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Normal Anatomy of the Shoulder Joint

How does the Shoulder joint work?

Find out more in this web based movie.

Rotator Cuff Tear

Rotator cuff is the group of tendons in the shoulder joint providing support and enabling wider range of motion. Major injury to these tendons may result in tear of these tendons and the condition is called as rotator cuff tear.

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Shoulder Impingement

Shoulder impingement is also called as swimmer’s shoulder, tennis shoulder, or rotator cuff tendinitis. It is the condition of inflammation of the tendons of the shoulder joint caused by motor vehicle accidents, trauma, and while playing sports such as tennis, baseball, swimming and weight lifting.

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Shoulder Arthroscopy

Shoulder arthroscopy is a surgical procedure in which an arthroscope is inserted into the shoulder joint. The benefits of arthroscopy are smaller incisions, faster healing, a more rapid recovery, and less scarring. Arthroscopic surgical procedures are often performed on an outpatient basis and the patient is able to return home on the same day.

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Frozen Shoulder

Frozen shoulder is a condition of painful shoulder with limited movement because of pain and inflammation. It is also referred as adhesive capsulitis and may progress to the state where an individual may feel very hard to move the shoulder.

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Shoulder Joint Replacement

Shoulder joint replacements are usually done to relieve pain and when all non-operative treatments to relieve pain have failed.

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Shoulder Instability

Shoulder instability is a chronic condition that causes frequent dislocations of the shoulder joint. A dislocation occurs when the end of the humerus (the ball portion) partially or completely dislocates from the glenoid (the socket portion) of the shoulder. A partial dislocation is referred as subluxation, whereas the complete separation is referred

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Labrum Tear

The labrum is a “cuff” of cartilage that extends the size of the shoulder socket (glenoid) holding the arm (humerus) in place. It is not to be confused with the “rotator cuff,” which is a composite structure of muscles and tendons.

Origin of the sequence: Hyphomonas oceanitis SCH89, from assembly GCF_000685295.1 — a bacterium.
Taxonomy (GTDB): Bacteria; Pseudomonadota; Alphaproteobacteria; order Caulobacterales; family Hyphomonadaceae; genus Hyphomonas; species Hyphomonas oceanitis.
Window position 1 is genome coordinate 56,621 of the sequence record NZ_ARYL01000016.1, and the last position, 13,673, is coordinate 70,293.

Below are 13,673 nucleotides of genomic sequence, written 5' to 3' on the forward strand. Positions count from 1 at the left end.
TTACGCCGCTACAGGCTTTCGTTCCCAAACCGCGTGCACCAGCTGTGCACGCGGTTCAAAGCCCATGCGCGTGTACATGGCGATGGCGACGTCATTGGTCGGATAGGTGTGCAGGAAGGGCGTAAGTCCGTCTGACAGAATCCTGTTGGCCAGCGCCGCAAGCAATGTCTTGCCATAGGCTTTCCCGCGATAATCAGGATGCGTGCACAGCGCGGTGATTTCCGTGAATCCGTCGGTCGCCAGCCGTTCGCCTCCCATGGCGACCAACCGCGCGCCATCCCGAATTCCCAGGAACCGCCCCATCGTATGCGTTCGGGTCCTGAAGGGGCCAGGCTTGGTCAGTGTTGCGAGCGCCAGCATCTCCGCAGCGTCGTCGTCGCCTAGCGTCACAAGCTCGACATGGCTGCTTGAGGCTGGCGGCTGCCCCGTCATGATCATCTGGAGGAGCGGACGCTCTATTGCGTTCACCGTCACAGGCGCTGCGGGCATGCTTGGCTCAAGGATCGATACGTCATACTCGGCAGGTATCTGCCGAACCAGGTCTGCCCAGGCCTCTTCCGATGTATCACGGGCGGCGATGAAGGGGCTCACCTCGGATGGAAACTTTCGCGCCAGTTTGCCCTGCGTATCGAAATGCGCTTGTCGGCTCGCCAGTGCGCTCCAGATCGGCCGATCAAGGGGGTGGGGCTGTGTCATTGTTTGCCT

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AC Joint Separation

The AC joint is the articulation between the medial end of the acromion and the distal (lateral) end of the clavicle. The AC joint is located above

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Shoulder Arthritis

The term arthritis literally means inflammation of a joint, but is generally used to describe any condition in which there is damage to the cartilage. Damage of the cartilage in the shoulder joint causes shoulder arthritis.

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Loose Bodies

Loose bodies are small loose fragments of cartilage or a bone that float around the joint. The loose bodies can cause pain, swelling, locking and catching of the joint.

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Pectoralis Tendon Tear

The pectoralis muscle is a large muscle that is located in front of your chest and helps to move your shoulder forwards and across your chest. The pectoralis muscle is divided into the pectoralis major and the pectoralis minor.

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Biceps Tendon Tear

The biceps muscle, located in the front of the upper arm allows you to bend the elbow and rotate the arm. Biceps tendons attach the biceps muscle to the bones in the shoulder and in the elbow.

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Triceps Tendon Tear

The triceps is the large muscle in the back of the elbow that serves to straighten your elbow. Ruptures involving the distal triceps tendon are relatively uncommon and normally results from a sudden injury such as a fall on an outstretched hand

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Osteonecrosis is a condition in which death of a section of bone occurs because of lack of blood supply to it. It is one of the most common causes of knee pain in older women.

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  • Clavicle
  • Proximal Humerus
  • Glenoid

For more information about Fractures, click on below tab.

Click on the topics below to find out more from the Orthopedic connection website of American Academy of Orthopaedic Surgeons.

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